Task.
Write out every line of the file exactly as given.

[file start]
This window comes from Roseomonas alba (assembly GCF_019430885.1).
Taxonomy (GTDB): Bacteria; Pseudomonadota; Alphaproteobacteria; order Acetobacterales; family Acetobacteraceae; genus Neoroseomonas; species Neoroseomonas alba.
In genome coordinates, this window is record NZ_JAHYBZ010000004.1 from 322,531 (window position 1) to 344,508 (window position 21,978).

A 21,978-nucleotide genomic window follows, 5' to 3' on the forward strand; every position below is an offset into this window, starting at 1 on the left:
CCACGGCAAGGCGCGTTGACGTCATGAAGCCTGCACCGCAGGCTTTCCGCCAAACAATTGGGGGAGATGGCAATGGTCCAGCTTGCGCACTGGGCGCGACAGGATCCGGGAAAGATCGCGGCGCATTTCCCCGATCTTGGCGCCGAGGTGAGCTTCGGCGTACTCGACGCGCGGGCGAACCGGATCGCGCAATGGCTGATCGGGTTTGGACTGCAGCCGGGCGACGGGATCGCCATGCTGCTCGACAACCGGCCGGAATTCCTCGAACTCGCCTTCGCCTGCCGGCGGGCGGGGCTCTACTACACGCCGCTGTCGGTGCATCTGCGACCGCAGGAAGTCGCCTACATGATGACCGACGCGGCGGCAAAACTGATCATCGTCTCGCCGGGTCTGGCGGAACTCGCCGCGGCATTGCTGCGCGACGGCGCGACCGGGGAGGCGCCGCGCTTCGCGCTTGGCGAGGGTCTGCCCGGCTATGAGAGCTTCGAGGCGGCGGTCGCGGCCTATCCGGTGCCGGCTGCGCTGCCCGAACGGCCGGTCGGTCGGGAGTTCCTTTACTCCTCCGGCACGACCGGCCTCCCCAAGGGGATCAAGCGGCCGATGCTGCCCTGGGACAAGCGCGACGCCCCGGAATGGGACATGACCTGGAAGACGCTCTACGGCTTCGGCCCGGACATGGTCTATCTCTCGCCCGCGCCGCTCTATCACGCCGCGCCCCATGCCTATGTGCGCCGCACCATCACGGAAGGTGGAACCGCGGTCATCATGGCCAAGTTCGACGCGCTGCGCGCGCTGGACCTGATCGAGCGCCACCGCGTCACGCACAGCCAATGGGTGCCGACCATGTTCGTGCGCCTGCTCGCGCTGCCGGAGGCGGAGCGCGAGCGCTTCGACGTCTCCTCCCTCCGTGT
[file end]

This window comes from Roseomonas alba (assembly GCF_019430885.1).
Taxonomy (GTDB): Bacteria; Pseudomonadota; Alphaproteobacteria; order Acetobacterales; family Acetobacteraceae; genus Neoroseomonas; species Neoroseomonas alba.
In genome coordinates, this window is record NZ_JAHYBZ010000004.1 from 322,531 (window position 1) to 344,508 (window position 21,978).

A 21,978-nucleotide genomic window follows, 5' to 3' on the forward strand; every position below is an offset into this window, starting at 1 on the left:
CCACGGCAAGGCGCGTTGACGTCATGAAGCCTGCACCGCAGGCTTTCCGCCAAACAATTGGGGGAGATGGCAATGGTCCAGCTTGCGCACTGGGCGCGACAGGATCCGGGAAAGATCGCGGCGCATTTCCCCGATCTTGGCGCCGAGGTGAGCTTCGGCGTACTCGACGCGCGGGCGAACCGGATCGCGCAATGGCTGATCGGGTTTGGACTGCAGCCGGGCGACGGGATCGCCATGCTGCTCGACAACCGGCCGGAATTCCTCGAACTCGCCTTCGCCTGCCGGCGGGCGGGGCTCTACTACACGCCGCTGTCGGTGCATCTGCGACCGCAGGAAGTCGCCTACATGATGACCGACGCGGCGGCAAAACTGATCATCGTCTCGCCGGGTCTGGCGGAACTCGCCGCGGCATTGCTGCGCGACGGCGCGACCGGGGAGGCGCCGCGCTTCGCGCTTGGCGAGGGTCTGCCCGGCTATGAGAGCTTCGAGGCGGCGGTCGCGGCCTATCCGGTGCCGGCTGCGCTGCCCGAACGGCCGGTCGGTCGGGAGTTCCTTTACTCCTCCGGCACGACCGGCCTCCCCAAGGGGATCAAGCGGCCGATGCTGCCCTGGGACAAGCGCGACGCCCCGGAATGGGACATGACCTGGAAGACGCTCTACGGCTTCGGCCCGGACATGGTCTATCTCTCGCCCGCGCCGCTCTATCACGCCGCGCCCCATGCCTATGTGCGCCGCACCATCACGGAAGGTGGAACCGCGGTCATCATGGCCAAGTTCGACGCGCTGCGCGCGCTGGACCTGATCGAGCGCCACCGCGTCACGCACAGCCAATGGGTGCCGACCATGTTCGTGCGCCTGCTCGCGCTGCCGGAGGCGGAGCGCGAGCGCTTCGACGTCTCCTCCCTCCGTGT